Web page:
rofessor Vickie Lake was named associate dean of the

Jeannine Rainbolt College of Education at the University of Oklahoma-Tulsa in 2016.

“We are incredibly excited to have Dr. Lake on the college leadership team,” Garn said. “She brings great insight and innovation in our efforts to continue growing the Rainbolt College of Education in the Tulsa area.” Lake came to OU in 2011 as an assistant professor in the early childhood education program. She became an associate professor in 2013 and earned full professor status in 2016. Lake currently serves as the OU-Tulsa doctoral program coordinator, Advanced Programs Europe coordinator and is a mentor to junior faculty and doctoral students while teaching undergraduate, TE-Plus and doctoral classes.


Recognition for her outstanding work at OU includes the Citizenship/ Leadership Award for the Jeannine Rainbolt College of Education, presented at the 2017 Celebration of Education in Oklahoma. She also was named the Citizenship/Leadership Award winner for the Department of Instructional Leadership and Academic Curriculum for 2015-16 and 2016-17. In March 2014, she was awarded the Patricia L. Hardré Graduate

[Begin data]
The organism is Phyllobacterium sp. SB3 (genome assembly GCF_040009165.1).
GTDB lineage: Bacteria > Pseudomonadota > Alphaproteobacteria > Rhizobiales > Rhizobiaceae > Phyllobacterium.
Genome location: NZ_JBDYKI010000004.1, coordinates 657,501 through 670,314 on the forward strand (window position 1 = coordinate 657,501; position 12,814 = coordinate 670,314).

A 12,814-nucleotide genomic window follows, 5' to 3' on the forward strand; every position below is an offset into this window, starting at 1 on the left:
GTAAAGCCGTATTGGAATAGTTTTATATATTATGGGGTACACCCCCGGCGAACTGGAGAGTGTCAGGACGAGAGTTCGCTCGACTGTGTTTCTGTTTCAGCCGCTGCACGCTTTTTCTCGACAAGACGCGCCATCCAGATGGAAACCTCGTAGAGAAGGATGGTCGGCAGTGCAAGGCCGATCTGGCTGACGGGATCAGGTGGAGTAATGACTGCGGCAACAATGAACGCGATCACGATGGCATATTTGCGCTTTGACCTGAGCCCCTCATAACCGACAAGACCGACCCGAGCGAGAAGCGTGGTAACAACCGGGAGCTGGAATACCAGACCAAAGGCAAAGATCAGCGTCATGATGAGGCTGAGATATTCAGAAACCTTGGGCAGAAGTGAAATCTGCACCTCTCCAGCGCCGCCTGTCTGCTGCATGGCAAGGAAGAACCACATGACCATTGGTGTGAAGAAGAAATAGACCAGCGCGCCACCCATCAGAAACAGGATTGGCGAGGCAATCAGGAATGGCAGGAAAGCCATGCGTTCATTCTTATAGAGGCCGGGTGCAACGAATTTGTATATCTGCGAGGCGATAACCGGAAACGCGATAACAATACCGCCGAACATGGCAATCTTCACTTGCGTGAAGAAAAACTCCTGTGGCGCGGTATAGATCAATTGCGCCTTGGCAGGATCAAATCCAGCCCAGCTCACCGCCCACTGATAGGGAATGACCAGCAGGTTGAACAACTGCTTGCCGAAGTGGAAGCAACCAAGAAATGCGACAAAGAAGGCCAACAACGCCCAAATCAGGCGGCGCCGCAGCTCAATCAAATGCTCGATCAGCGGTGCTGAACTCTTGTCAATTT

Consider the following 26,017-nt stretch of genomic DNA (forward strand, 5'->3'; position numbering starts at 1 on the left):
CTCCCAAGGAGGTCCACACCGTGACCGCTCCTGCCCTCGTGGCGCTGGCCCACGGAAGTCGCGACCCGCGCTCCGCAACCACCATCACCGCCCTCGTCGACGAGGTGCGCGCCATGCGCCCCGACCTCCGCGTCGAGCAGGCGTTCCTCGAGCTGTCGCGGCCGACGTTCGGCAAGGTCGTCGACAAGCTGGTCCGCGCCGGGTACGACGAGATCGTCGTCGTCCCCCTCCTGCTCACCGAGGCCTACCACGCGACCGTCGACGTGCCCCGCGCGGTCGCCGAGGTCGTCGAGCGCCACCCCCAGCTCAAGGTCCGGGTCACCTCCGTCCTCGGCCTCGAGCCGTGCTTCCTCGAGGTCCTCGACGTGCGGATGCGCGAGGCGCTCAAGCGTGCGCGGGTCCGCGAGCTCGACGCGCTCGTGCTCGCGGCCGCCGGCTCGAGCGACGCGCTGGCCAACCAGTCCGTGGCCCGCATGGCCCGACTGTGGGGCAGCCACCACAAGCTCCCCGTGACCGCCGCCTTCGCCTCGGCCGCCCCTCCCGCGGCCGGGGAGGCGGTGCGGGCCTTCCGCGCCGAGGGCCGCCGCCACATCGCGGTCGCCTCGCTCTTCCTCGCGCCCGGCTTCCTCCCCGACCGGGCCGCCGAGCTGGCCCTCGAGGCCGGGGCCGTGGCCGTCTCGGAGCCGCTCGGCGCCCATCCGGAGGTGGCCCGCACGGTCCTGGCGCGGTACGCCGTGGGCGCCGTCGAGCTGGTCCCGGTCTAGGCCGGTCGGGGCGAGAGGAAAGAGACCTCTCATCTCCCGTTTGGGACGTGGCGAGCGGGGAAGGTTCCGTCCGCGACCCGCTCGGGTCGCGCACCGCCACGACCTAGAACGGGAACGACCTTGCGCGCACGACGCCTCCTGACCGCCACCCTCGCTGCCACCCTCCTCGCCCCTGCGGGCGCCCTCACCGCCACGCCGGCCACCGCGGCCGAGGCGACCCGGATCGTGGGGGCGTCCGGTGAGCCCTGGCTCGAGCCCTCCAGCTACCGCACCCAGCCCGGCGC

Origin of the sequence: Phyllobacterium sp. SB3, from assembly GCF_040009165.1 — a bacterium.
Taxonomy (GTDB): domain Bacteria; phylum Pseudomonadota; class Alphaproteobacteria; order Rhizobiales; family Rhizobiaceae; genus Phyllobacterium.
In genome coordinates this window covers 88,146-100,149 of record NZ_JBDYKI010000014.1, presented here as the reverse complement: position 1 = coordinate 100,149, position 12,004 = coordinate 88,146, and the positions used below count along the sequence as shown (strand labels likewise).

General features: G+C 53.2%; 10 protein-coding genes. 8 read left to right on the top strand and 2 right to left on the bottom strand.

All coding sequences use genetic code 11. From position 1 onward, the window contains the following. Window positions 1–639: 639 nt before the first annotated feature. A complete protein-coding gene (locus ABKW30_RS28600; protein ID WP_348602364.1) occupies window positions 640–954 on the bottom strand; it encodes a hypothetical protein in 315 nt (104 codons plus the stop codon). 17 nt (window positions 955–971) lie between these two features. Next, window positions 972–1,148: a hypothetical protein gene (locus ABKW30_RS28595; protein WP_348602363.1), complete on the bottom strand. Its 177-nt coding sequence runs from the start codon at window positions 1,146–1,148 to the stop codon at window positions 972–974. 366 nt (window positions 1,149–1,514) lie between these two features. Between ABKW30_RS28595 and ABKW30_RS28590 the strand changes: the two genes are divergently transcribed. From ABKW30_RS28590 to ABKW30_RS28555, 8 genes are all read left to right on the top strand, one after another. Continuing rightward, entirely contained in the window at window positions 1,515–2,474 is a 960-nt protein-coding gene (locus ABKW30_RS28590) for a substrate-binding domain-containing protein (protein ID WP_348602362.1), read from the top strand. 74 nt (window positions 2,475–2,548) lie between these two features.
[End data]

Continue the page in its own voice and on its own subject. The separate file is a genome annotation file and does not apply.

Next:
Mentoring Award from the JRCoE Graduate Student Council. In 2016 Lake co-authored the book Praxeological Learning: ServiceLearning in Teacher Education. In 2012 she was co-author of Service Learning in the PK-3 Classroom: The What, Why and How-to Guide for Every Teacher. Lake’s research interests include service learning, moral education, effective preservice and inservice teacher education, and mathematics and science integration for preservice teacher education. In the nomination form for Lake’s 2017 Celebration of Education Citizen/Leadership Award, Associate Professor Libby Ethridge said of Lake, “There are not that many people in the area of childhood service learning, and for those who are, Vickie Lake is leading the way.” Another colleague, Professor Diane Horm, said, “Vickie is preparing OU-Tulsa undergraduate students for leadership through her modeling of leadership, especially through her active engagement of undergraduate students in service learning opportunities.” Prior to coming to OU, Lake was an assistant professor of elementary and childhood education at Florida State University (1999-2005) before spending six years as associate professor in the School of Teacher Education at Florida State. Lake earned her doctorate in curriculum and instruction with a specialization in early childhood education from the University of Texas at Austin. She also holds a master’s degree in elementary education from the George Peabody College for Teachers at Vanderbilt University.